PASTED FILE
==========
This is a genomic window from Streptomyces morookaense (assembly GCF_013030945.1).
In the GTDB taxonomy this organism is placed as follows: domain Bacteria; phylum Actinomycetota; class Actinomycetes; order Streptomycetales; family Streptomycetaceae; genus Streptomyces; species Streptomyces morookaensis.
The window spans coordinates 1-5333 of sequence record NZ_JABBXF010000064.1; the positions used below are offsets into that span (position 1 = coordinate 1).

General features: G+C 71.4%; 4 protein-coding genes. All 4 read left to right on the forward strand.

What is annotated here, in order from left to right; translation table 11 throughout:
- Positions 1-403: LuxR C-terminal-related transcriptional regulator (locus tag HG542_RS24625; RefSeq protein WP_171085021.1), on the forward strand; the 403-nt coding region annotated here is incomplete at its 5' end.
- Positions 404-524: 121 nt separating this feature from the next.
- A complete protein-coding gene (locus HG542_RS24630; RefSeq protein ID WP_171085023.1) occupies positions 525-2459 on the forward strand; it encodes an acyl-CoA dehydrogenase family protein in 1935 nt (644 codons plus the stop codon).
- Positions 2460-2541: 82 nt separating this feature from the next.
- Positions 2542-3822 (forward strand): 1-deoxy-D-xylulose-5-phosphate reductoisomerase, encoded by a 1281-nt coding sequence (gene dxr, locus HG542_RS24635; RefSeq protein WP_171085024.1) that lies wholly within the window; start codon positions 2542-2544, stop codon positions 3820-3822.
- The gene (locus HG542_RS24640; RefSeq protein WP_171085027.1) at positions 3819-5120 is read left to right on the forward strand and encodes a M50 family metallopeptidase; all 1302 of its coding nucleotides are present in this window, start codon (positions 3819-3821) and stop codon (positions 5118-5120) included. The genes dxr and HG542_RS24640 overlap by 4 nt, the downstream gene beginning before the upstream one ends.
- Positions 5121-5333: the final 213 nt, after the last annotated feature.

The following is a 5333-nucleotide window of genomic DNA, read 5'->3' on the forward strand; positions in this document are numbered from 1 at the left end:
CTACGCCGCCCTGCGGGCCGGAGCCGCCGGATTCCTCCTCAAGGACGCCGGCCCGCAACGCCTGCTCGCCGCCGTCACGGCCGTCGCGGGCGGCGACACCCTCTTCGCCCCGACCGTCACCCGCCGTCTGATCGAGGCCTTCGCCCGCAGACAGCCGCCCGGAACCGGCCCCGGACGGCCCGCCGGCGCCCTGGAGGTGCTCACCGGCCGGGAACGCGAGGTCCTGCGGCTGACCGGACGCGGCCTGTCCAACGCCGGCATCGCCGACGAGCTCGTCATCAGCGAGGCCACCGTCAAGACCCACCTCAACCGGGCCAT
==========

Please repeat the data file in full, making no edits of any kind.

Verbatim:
This is a genomic window from Streptomyces morookaense (assembly GCF_013030945.1).
In the GTDB taxonomy this organism is placed as follows: domain Bacteria; phylum Actinomycetota; class Actinomycetes; order Streptomycetales; family Streptomycetaceae; genus Streptomyces; species Streptomyces morookaensis.
The window spans coordinates 1-5333 of sequence record NZ_JABBXF010000064.1; the positions used below are offsets into that span (position 1 = coordinate 1).

General features: G+C 71.4%; 4 protein-coding genes. All 4 read left to right on the forward strand.

What is annotated here, in order from left to right; translation table 11 throughout:
- Positions 1-403: LuxR C-terminal-related transcriptional regulator (locus tag HG542_RS24625; RefSeq protein WP_171085021.1), on the forward strand; the 403-nt coding region annotated here is incomplete at its 5' end.
- Positions 404-524: 121 nt separating this feature from the next.
- A complete protein-coding gene (locus HG542_RS24630; RefSeq protein ID WP_171085023.1) occupies positions 525-2459 on the forward strand; it encodes an acyl-CoA dehydrogenase family protein in 1935 nt (644 codons plus the stop codon).
- Positions 2460-2541: 82 nt separating this feature from the next.
- Positions 2542-3822 (forward strand): 1-deoxy-D-xylulose-5-phosphate reductoisomerase, encoded by a 1281-nt coding sequence (gene dxr, locus HG542_RS24635; RefSeq protein WP_171085024.1) that lies wholly within the window; start codon positions 2542-2544, stop codon positions 3820-3822.
- The gene (locus HG542_RS24640; RefSeq protein WP_171085027.1) at positions 3819-5120 is read left to right on the forward strand and encodes a M50 family metallopeptidase; all 1302 of its coding nucleotides are present in this window, start codon (positions 3819-3821) and stop codon (positions 5118-5120) included. The genes dxr and HG542_RS24640 overlap by 4 nt, the downstream gene beginning before the upstream one ends.
- Positions 5121-5333: the final 213 nt, after the last annotated feature.

The following is a 5333-nucleotide window of genomic DNA, read 5'->3' on the forward strand; positions in this document are numbered from 1 at the left end:
CTACGCCGCCCTGCGGGCCGGAGCCGCCGGATTCCTCCTCAAGGACGCCGGCCCGCAACGCCTGCTCGCCGCCGTCACGGCCGTCGCGGGCGGCGACACCCTCTTCGCCCCGACCGTCACCCGCCGTCTGATCGAGGCCTTCGCCCGCAGACAGCCGCCCGGAACCGGCCCCGGACGGCCCGCCGGCGCCCTGGAGGTGCTCACCGGCCGGGAACGCGAGGTCCTGCGGCTGACCGGACGCGGCCTGTCCAACGCCGGCATCGCCGACGAGCTCGTCATCAGCGAGGCCACCGTCAAGACCCACCTCAACCGGGCCAT